The show’s last topic consists of a discussion on why the Ducati is so good, and what an incredible performance it was from Marco Bezzecchi to grab his first podium. Naturally, we finish off with our winners and losers.

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Source: SoundCloud

The bombshell racing news for 2023 has to be the fact that Ducati is taking over as the sole-manufacturer of the FIM MotoE World Cup, which runs at select MotoGP race rounds.

Before this news, Ducati was perhaps the last brand you would expect to embrace an electric powertrain, and since their MotoE announcement, the folks in Borgo Panigale have been working publicly on that goal with gusto.

Now today, we get our first proper glimpse at the Ducati “V21L” MotoE project, but also some of the performance specs we can expect in the MotoE series.

First off, the numbers you are dying to hear: 495 lbs (225 kg) ready-to-race, 150hp (110 kW) of peak power, 103 lbs•ft of torque (140 Nm), a 18 kWh battery pack (running at 800 volts) that can be charged to 80% in 45 minutes with the onboard 20 kW charger, and a top speed of over 170 mph (275 km/h) at the Mugello track.

Not to over-use an Italian cliché, but that’s a spicy meatball, and close to what Ducati achieves with its Panigale V4 superbike.

Supermotos have a special place in our Asphalt & Rubber loving hearts, so we celebrate every new model release we can, and today sees us looking at the 2023 Husqvarna FS 450 – the pointy end of production supermotos.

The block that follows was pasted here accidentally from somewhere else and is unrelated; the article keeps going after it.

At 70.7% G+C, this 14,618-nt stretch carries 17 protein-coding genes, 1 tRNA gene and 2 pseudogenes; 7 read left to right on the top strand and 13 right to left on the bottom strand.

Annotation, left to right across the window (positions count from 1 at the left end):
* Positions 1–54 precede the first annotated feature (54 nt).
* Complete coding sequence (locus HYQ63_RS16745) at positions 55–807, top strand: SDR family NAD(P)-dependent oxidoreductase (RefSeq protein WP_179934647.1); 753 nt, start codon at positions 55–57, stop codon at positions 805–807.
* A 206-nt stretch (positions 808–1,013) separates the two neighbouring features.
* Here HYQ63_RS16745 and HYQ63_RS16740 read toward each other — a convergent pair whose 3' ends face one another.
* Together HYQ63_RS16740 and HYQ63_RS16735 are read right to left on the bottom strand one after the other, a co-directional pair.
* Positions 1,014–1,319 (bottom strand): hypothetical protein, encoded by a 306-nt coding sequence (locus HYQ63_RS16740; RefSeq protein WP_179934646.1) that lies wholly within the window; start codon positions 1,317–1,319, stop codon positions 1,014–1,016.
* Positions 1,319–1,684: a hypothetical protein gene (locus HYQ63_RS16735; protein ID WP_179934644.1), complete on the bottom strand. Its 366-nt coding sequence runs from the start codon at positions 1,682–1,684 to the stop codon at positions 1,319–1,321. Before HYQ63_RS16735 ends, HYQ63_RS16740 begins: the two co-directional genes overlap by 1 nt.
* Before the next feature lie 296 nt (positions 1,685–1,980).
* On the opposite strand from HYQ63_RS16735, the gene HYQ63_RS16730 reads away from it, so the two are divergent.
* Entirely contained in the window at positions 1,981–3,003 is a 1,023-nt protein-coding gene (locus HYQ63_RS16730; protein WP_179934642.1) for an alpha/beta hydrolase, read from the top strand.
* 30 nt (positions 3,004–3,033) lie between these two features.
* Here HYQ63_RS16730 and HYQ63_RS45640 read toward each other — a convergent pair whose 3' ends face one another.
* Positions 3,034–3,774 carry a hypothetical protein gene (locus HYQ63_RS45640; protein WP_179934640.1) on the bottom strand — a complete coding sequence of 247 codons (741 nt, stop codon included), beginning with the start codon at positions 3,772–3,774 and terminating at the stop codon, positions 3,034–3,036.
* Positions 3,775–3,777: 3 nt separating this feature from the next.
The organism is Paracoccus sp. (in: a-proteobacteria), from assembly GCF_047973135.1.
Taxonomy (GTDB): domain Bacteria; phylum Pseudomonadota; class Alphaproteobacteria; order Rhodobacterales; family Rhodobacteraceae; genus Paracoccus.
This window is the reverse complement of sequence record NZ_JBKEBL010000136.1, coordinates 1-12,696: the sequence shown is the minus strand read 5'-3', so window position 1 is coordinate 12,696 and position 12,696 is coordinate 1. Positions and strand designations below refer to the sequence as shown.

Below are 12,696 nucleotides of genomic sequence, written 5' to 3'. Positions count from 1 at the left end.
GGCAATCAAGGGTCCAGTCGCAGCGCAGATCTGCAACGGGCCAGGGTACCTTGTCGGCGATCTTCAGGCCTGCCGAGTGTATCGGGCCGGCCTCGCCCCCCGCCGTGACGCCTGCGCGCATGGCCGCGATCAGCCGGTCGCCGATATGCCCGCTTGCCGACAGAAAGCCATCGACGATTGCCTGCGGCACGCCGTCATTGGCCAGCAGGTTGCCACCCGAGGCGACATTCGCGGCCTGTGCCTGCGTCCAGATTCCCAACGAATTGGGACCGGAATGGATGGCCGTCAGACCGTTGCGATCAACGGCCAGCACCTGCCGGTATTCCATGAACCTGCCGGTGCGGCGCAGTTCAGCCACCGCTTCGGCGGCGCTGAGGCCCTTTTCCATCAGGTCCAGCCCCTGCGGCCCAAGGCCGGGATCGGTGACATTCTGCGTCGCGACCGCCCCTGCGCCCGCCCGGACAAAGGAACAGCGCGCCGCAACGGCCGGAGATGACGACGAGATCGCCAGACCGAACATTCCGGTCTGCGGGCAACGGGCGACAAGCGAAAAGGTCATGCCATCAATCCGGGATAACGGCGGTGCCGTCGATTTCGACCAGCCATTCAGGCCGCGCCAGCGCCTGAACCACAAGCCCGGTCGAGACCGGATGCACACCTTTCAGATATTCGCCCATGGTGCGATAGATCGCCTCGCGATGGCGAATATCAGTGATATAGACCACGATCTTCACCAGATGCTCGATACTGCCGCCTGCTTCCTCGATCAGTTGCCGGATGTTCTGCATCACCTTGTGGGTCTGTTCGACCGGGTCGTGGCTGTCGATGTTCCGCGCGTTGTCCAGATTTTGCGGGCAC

The Swedish brand claims that the 2023 is “all new” for the coming model year, though a careful look at the previous year’s machine shows that things are a close evolution of before.

That being said, the 2023 Husqvarna FS 450 does feature a new hydro-formed frame, as well as a new 450cc single-cylinder engine, and promises to be a class-leader on performance.

Is the 2022 Yamaha M1 a good MotoGP bike? It is a simple question with a simple answer: it depends. If Fabio Quartararo is riding it, it is good enough to have won two races, get on the podium in three others, and lead the 2022 MotoGP championship by 22 points.

But if anyone other than Fabio Quartararo is riding it, it is not quite so good. The best result by the trio of Franco Morbidelli, Andrea Dovizioso, and Darryn Binder is a seventh place, by Morbidelli at Mandalika. That seventh place is one of only two top tens for the other Yamahas, Darryn Binder being the other at the same race.

Together, Morbidelli, Dovizioso, and Binder have scored a grand total of 40 points. Fabio Quartararo has 147, over three times as many. And he has never finished behind any of the other Yamahas throughout the season.

In fact, the closest any other Yamaha rider has gotten to Quartararo is Franco Morbidelli’s eleventh place, two places behind his teammate, at the season opener at Qatar. Since then, Quartararo and the other Yamaha riders have been operating on different planets.

The next piece of the 2023 puzzle has fallen into place. Today, KTM and Ducati announced that Jack Miller would be leaving the factory Ducati squad at the end of 2022, and joining KTM for the 2023 and 2024 season to race in the Red Bull KTM Factory Racing squad.

Miller is no stranger to KTM. The Australian raced for KTM in his final year in Moto3, before making the move to MotoGP. He is managed by Aki Ajo, the veteran team manager of KTM’s Moto2 and Moto3 squads.

So a return to KTM is no surprise, and had been the subject of rumors for several weeks now.

After an eventful, in every possible meaning of that word, weekend at Montmelo, Adam Wheelerand David Emmett sit around Neil Morrison’s dinner table in his apartment in Barcelona to look back at a race which was full of surprises.

There was plenty to talk about. We discuss Fabio Quartararo’s win, and how he seems to be unbeatable at the moment, even when his rivals aren’t taken out.